William Safire argues that, while the scandal surrounding Jayson Blair has been ‘Huge Black Eye’ for the Gray Lady, it is still one fine newspaper. I agree. I virtually always disagree with the editorial page, although mainly second hand since I rarely read anyone’s editorial pages. I often read their regular columnists, some left and some right, but they’re actually professional writers.

Safire agrees with Susanna (here and here), Andrew Sullivan (virtually every post for days), and others that the Blair mess is partly a function of what others have called the soft bigotry of low expectations: giving jobs to minorities that whites of similar qualifications would never even be considered for is a bad idea. But, while a well-intentioned personnel policy gone wrong is a problem, it is, so far as I’m aware, one that has hurt the paper only in this one instance. Granted, this one is a biggie–lots and lots of bad journalism from one hire–but there is no indication yet that this is a widespread problem.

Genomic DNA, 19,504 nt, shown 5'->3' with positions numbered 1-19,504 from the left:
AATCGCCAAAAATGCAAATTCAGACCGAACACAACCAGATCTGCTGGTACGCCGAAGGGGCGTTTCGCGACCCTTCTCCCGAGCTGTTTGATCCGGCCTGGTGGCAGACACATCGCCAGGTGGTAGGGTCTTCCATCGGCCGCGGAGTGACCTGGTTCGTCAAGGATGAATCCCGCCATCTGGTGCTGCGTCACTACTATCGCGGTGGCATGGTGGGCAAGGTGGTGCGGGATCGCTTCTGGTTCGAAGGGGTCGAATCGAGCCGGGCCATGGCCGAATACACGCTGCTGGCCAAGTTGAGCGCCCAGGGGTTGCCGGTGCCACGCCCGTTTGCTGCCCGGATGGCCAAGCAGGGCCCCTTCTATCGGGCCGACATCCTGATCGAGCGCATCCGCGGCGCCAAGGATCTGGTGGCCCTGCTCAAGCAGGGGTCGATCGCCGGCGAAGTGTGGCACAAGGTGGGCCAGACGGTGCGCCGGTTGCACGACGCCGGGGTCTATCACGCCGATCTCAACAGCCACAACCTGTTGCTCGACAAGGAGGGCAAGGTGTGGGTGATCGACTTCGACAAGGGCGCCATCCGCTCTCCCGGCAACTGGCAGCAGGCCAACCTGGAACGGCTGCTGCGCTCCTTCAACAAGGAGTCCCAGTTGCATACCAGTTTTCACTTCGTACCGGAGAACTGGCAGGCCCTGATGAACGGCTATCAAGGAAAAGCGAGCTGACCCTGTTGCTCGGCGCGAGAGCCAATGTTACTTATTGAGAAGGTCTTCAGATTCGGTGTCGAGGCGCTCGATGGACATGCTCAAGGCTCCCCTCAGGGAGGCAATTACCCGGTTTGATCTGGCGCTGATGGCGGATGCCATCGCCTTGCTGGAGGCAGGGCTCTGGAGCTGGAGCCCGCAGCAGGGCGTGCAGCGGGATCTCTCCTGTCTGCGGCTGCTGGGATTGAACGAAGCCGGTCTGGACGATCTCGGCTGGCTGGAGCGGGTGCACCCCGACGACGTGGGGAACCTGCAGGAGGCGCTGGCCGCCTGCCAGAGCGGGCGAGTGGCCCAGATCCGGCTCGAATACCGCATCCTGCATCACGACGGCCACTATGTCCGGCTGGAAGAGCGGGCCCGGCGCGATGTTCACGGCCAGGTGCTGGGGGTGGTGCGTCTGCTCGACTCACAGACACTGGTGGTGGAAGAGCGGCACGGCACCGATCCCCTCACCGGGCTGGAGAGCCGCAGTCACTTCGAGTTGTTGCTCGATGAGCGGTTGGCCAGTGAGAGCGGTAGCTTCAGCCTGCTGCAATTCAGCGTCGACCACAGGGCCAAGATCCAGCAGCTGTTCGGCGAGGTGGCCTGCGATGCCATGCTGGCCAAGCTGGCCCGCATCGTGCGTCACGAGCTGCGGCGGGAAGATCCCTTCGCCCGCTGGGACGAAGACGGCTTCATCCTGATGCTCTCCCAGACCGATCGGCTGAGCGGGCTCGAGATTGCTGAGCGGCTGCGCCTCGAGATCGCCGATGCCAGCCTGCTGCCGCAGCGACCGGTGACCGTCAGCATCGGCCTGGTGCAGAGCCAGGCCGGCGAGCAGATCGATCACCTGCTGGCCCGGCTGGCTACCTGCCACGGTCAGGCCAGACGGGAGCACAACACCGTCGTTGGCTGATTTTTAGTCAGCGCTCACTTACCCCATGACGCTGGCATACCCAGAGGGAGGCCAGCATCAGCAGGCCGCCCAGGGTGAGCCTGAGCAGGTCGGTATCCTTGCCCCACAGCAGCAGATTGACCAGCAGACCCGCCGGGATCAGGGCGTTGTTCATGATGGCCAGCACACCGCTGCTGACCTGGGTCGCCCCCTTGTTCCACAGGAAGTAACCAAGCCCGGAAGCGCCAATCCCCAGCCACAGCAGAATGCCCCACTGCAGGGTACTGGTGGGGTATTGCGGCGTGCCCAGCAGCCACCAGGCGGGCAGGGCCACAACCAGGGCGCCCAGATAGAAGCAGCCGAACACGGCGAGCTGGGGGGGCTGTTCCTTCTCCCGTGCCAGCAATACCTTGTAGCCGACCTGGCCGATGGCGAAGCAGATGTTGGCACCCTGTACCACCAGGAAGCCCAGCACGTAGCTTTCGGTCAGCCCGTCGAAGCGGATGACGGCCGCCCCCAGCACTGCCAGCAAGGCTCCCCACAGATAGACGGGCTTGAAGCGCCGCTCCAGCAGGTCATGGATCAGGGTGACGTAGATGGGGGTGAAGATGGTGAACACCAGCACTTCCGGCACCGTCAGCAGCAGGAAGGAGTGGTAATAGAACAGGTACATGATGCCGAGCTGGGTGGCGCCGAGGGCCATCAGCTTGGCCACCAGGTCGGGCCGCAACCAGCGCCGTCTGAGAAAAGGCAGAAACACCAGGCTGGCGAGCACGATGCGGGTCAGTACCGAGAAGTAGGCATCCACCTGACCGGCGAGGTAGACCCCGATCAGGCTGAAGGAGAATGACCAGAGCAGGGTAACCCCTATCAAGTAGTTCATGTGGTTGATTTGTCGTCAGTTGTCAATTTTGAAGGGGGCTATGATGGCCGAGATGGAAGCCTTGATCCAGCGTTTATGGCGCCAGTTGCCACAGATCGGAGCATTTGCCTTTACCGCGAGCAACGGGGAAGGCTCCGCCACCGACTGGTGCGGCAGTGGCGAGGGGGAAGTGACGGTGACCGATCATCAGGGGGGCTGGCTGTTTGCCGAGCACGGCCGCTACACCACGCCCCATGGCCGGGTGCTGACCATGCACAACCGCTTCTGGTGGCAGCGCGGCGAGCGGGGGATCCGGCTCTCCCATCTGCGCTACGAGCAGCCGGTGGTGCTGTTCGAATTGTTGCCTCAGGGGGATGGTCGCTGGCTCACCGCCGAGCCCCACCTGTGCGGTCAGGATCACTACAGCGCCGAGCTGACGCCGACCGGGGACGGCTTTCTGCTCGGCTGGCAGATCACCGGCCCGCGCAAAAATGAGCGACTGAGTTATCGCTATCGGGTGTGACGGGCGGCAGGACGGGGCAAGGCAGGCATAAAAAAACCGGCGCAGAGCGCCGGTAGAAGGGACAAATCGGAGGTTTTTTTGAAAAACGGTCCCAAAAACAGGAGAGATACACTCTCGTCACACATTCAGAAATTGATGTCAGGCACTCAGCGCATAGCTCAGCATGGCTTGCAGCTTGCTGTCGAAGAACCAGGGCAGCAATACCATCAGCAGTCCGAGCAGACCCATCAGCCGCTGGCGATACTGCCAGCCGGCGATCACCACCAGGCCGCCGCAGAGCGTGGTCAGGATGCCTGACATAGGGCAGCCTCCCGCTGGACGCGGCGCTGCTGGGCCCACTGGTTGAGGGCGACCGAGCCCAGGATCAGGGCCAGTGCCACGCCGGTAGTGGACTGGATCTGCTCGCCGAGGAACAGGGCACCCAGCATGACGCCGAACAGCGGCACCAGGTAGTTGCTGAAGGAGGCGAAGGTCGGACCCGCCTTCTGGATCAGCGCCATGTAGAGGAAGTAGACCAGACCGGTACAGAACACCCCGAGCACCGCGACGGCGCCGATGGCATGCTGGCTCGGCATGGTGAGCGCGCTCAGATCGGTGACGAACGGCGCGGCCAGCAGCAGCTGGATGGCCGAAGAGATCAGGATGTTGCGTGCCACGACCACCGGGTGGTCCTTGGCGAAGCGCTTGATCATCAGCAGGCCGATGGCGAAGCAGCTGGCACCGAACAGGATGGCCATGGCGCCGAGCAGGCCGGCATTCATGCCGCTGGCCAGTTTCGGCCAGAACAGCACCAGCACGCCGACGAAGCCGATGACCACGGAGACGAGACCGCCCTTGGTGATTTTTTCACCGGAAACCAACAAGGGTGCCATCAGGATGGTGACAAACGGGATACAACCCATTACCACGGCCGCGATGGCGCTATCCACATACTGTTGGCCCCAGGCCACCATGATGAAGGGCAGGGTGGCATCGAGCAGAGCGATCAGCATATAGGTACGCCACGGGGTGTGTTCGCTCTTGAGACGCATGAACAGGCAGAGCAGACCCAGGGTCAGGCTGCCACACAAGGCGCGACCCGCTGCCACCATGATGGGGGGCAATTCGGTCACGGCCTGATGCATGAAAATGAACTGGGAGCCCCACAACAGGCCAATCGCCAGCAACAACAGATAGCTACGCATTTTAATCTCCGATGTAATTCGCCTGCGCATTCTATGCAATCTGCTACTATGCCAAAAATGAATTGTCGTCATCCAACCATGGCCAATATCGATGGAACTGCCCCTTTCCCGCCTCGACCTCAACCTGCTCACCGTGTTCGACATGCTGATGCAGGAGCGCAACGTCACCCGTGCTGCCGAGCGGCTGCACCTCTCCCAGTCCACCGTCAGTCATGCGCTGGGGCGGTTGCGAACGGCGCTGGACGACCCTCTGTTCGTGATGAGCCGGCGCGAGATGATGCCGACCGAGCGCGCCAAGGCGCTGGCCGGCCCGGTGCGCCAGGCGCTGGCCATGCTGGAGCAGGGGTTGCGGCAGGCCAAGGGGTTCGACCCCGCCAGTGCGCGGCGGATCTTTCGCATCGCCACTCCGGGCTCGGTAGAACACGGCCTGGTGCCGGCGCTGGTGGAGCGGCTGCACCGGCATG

The Times and WaPo are still the two American papers I read most. I’d add the WSJ but, since most of their content is pay-per-view and their competitors are not, I don’t. No US paper does a better job of international coverage than the Times.

FILED UNDER: Media, , , , , , , ,
James Joyner
About James Joyner
James Joyner is Professor and Department Head of Security Studies at Marine Corps University's Command and Staff College and a nonresident senior fellow at the Scowcroft Center for Strategy and Security at the Atlantic Council. He's a former Army officer and Desert Storm vet. Views expressed here are his own. Follow James on Twitter @DrJJoyner.